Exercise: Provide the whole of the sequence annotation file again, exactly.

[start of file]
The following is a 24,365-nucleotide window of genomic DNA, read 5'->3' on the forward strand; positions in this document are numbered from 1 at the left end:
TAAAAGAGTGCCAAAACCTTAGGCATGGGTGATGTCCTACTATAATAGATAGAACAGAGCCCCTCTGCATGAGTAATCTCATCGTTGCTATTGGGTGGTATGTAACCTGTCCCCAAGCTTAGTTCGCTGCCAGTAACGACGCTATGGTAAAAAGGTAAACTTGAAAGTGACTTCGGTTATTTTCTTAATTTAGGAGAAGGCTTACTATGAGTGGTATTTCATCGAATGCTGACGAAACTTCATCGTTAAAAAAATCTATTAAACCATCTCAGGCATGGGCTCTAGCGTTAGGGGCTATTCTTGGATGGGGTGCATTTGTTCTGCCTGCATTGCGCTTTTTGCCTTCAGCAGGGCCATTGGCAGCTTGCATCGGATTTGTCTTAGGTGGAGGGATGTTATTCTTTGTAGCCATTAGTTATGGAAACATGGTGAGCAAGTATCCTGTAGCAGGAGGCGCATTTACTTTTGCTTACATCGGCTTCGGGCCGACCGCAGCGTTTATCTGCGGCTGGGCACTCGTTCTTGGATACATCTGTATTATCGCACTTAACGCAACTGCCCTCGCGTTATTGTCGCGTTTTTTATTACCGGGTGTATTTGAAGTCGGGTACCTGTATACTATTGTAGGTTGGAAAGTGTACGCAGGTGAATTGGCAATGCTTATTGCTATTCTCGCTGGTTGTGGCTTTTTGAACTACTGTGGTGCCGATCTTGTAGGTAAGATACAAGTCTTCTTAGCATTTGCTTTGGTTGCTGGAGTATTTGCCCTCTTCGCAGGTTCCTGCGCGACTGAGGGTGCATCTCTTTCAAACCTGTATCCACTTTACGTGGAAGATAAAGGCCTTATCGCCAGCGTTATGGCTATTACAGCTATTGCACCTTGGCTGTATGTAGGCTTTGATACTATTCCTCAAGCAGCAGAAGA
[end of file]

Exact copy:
The following is a 24,365-nucleotide window of genomic DNA, read 5'->3' on the forward strand; positions in this document are numbered from 1 at the left end:
TAAAAGAGTGCCAAAACCTTAGGCATGGGTGATGTCCTACTATAATAGATAGAACAGAGCCCCTCTGCATGAGTAATCTCATCGTTGCTATTGGGTGGTATGTAACCTGTCCCCAAGCTTAGTTCGCTGCCAGTAACGACGCTATGGTAAAAAGGTAAACTTGAAAGTGACTTCGGTTATTTTCTTAATTTAGGAGAAGGCTTACTATGAGTGGTATTTCATCGAATGCTGACGAAACTTCATCGTTAAAAAAATCTATTAAACCATCTCAGGCATGGGCTCTAGCGTTAGGGGCTATTCTTGGATGGGGTGCATTTGTTCTGCCTGCATTGCGCTTTTTGCCTTCAGCAGGGCCATTGGCAGCTTGCATCGGATTTGTCTTAGGTGGAGGGATGTTATTCTTTGTAGCCATTAGTTATGGAAACATGGTGAGCAAGTATCCTGTAGCAGGAGGCGCATTTACTTTTGCTTACATCGGCTTCGGGCCGACCGCAGCGTTTATCTGCGGCTGGGCACTCGTTCTTGGATACATCTGTATTATCGCACTTAACGCAACTGCCCTCGCGTTATTGTCGCGTTTTTTATTACCGGGTGTATTTGAAGTCGGGTACCTGTATACTATTGTAGGTTGGAAAGTGTACGCAGGTGAATTGGCAATGCTTATTGCTATTCTCGCTGGTTGTGGCTTTTTGAACTACTGTGGTGCCGATCTTGTAGGTAAGATACAAGTCTTCTTAGCATTTGCTTTGGTTGCTGGAGTATTTGCCCTCTTCGCAGGTTCCTGCGCGACTGAGGGTGCATCTCTTTCAAACCTGTATCCACTTTACGTGGAAGATAAAGGCCTTATCGCCAGCGTTATGGCTATTACAGCTATTGCACCTTGGCTGTATGTAGGCTTTGATACTATTCCTCAAGCAGCAGAAGA